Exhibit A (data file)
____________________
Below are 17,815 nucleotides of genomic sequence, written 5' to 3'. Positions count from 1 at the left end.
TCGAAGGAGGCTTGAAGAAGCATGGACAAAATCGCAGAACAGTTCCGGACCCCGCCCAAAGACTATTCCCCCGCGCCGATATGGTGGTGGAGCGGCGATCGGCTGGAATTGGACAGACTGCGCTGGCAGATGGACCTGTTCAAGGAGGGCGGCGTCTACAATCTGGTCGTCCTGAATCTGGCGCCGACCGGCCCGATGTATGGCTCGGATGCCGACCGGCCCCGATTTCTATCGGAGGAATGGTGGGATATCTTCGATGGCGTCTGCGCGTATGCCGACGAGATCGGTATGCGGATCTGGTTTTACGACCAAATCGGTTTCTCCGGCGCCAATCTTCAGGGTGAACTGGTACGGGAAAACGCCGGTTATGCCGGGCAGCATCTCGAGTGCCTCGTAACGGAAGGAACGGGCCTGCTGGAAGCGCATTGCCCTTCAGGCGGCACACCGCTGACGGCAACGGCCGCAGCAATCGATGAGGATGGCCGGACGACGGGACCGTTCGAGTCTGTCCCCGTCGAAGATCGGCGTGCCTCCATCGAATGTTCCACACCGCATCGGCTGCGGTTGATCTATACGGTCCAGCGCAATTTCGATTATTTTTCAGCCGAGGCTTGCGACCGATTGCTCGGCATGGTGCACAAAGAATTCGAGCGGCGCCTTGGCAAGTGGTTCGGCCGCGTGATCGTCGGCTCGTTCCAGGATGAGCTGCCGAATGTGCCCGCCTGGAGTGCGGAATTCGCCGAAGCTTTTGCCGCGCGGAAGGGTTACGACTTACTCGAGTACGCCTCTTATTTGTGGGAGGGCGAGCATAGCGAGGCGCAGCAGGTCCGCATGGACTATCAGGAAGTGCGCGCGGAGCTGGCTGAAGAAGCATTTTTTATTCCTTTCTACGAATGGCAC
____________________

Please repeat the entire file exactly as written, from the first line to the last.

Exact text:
Below are 17,815 nucleotides of genomic sequence, written 5' to 3'. Positions count from 1 at the left end.
TCGAAGGAGGCTTGAAGAAGCATGGACAAAATCGCAGAACAGTTCCGGACCCCGCCCAAAGACTATTCCCCCGCGCCGATATGGTGGTGGAGCGGCGATCGGCTGGAATTGGACAGACTGCGCTGGCAGATGGACCTGTTCAAGGAGGGCGGCGTCTACAATCTGGTCGTCCTGAATCTGGCGCCGACCGGCCCGATGTATGGCTCGGATGCCGACCGGCCCCGATTTCTATCGGAGGAATGGTGGGATATCTTCGATGGCGTCTGCGCGTATGCCGACGAGATCGGTATGCGGATCTGGTTTTACGACCAAATCGGTTTCTCCGGCGCCAATCTTCAGGGTGAACTGGTACGGGAAAACGCCGGTTATGCCGGGCAGCATCTCGAGTGCCTCGTAACGGAAGGAACGGGCCTGCTGGAAGCGCATTGCCCTTCAGGCGGCACACCGCTGACGGCAACGGCCGCAGCAATCGATGAGGATGGCCGGACGACGGGACCGTTCGAGTCTGTCCCCGTCGAAGATCGGCGTGCCTCCATCGAATGTTCCACACCGCATCGGCTGCGGTTGATCTATACGGTCCAGCGCAATTTCGATTATTTTTCAGCCGAGGCTTGCGACCGATTGCTCGGCATGGTGCACAAAGAATTCGAGCGGCGCCTTGGCAAGTGGTTCGGCCGCGTGATCGTCGGCTCGTTCCAGGATGAGCTGCCGAATGTGCCCGCCTGGAGTGCGGAATTCGCCGAAGCTTTTGCCGCGCGGAAGGGTTACGACTTACTCGAGTACGCCTCTTATTTGTGGGAGGGCGAGCATAGCGAGGCGCAGCAGGTCCGCATGGACTATCAGGAAGTGCGCGCGGAGCTGGCTGAAGAAGCATTTTTTATTCCTTTCTACGAATGGCAC